Thursday, September 10, 2009

Some Firsts

Yesterday, Dawn and I had some firsts. After I groomed, I saddled her up - not too tightly, as I'd decided to finish girth tightening outside to avoid the shift and shuffle I was getting on the cross-ties. I left her halter on and carried her bridle. Once we got to the arena, I tightened up the girth without any problem and put on her bridle, just leaving the reins on her neck.

Then we worked some more on the ground pole. We did a couple of one-step-at-a-time approaches to the pole, with a lead away and walk around after. Very calm. Then I asked for something different - not to just walk across the pole from her position in front of it, but to just lift one foot and put it on the other side. When I asked for this the first time, she struggled with it for a moment - she shifted from foot to foot and walked a bit from side to side on the other side of the pole and seemed slightly worried, but I kept gently asking, and then she put one foot over and kept it there! I then asked her to walk on across - still a little rushed but not too bad. We walked around to allow her a release and a chance to think. Then we did it a couple more times, and she did just as well, with less hesitation before putting the one foot over.

Then I asked for the next stage - to slowly put one front foot over, and then the second one, and just stand there with her front feet on one side of the pole and hind feet on the other. This went pretty well after a try or two. We had one time where things fell apart and she just rushed over the pole with all four feet - I didn't correct her or try to restrain her at all - I want her to choose to do what I ask and not be controlled into it, and I also want her to know that if she worries or tries the wrong thing, that bad things won't happen. I just ignored what she did and we turned immediately back to the pole again for another try. I shortened up the time I asked her to stand before moving off to make it easier for her to succeed - we can increase the time we stand another day. Two more successful pole straddles, and we were done! She's still pretty quick with the two hinds as she moves over the pole on walking off, but we'll get to that later. I'm really pleased with our progress so far.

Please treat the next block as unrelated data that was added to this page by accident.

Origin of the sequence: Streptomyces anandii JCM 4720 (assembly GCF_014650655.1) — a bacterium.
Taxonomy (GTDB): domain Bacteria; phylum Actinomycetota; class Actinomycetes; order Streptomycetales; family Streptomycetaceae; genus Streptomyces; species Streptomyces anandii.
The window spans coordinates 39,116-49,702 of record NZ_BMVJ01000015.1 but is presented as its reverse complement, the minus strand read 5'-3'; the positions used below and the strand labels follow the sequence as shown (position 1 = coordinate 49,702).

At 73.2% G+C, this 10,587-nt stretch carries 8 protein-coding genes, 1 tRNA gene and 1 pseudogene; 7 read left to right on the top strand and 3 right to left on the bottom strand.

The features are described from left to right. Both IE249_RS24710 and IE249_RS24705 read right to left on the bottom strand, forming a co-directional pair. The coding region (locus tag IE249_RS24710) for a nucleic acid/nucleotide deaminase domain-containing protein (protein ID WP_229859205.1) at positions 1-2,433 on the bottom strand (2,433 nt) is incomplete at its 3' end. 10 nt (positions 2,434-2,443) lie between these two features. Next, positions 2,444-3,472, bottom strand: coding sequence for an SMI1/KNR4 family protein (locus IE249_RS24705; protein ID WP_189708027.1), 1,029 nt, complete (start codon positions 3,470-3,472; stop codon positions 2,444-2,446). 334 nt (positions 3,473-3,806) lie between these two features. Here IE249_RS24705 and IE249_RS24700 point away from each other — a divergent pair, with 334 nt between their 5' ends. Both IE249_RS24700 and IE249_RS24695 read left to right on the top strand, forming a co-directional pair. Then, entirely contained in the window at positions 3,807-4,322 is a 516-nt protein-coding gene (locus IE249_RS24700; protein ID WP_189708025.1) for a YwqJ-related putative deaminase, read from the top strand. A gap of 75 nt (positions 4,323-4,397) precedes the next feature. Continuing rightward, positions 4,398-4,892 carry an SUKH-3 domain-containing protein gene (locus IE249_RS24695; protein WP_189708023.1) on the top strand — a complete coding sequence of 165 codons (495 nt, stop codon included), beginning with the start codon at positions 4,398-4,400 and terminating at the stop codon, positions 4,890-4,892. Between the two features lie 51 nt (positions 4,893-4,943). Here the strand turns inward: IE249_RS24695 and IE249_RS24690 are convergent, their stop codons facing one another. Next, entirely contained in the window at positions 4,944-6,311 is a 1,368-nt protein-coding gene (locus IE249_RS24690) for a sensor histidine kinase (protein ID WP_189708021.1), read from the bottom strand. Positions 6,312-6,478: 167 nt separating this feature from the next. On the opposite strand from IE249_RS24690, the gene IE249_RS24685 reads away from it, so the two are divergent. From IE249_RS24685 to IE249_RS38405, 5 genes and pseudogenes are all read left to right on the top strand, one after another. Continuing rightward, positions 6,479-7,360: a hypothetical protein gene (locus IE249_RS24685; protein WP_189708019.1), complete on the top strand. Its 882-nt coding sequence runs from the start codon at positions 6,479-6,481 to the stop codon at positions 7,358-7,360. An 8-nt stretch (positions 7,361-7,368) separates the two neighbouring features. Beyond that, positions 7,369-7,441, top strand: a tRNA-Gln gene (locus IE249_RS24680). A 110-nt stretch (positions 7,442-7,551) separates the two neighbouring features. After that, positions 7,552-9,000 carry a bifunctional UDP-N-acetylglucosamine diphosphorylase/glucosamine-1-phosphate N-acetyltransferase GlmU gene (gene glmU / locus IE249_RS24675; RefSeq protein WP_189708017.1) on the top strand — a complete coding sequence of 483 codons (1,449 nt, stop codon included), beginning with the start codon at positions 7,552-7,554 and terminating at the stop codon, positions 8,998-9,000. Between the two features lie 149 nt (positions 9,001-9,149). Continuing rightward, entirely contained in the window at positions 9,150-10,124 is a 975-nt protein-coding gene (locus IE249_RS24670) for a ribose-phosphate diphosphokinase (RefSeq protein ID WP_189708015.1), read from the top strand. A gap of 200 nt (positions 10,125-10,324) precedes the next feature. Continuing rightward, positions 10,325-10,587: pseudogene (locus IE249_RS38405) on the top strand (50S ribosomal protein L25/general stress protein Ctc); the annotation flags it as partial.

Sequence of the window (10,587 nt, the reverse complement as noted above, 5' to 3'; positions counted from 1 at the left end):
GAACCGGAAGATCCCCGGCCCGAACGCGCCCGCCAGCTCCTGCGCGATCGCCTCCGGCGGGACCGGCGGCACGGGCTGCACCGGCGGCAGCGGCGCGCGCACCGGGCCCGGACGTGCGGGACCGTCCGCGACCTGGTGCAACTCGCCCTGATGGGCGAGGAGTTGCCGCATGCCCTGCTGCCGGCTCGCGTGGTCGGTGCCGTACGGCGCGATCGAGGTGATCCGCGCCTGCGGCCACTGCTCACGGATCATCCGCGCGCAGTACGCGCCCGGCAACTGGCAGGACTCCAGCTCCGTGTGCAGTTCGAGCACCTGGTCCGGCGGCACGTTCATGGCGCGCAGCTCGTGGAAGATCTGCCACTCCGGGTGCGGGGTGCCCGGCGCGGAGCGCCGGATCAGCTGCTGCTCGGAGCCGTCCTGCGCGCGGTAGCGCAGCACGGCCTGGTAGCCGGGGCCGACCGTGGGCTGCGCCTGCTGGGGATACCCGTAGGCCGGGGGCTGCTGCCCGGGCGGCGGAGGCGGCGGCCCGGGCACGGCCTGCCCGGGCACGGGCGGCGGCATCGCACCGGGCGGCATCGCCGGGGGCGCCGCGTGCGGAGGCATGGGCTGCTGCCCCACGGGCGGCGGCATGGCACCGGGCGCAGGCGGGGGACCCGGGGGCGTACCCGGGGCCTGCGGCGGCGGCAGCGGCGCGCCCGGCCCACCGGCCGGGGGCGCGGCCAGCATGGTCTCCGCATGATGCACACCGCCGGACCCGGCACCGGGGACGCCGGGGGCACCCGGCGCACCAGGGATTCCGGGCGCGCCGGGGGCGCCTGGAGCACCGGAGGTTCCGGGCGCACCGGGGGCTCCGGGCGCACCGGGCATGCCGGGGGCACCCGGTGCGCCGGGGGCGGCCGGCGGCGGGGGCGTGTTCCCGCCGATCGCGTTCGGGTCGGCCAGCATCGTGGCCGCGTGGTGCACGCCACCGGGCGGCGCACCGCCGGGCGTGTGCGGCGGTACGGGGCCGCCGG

As we were on our walk-arounds after successful pole work, we also reviewed our backing in hand using the halter, and our turn on the forehand in one direction (this time I just used the halter and my hand on the rope just in front of her withers to request no forward movement, rather than the bridle). She remembered what we had done perfectly, and I was even able to get softness through her body in the backing - I'm particularly looking for softness in the area just in front of her withers where she tends to be very braced. That's one great thing about Dawn - she's really smart and picks up things very quickly.

And then another first (or a couple) as we continued our work on mounting. She remembered just how to come up to the mounting block and position herself, and she didn't fuss when I put my foot in the stirrup, rubbed her side with my toe and bounced a little bit up and down. So we moved on to the next step - I put my foot in the stirrup, after asking her to lower her head with a little cue downwards on the lead rope:

Then I put my full weight in the stirrup and stood there for a moment, leaning across her with my weight on my hands and foot: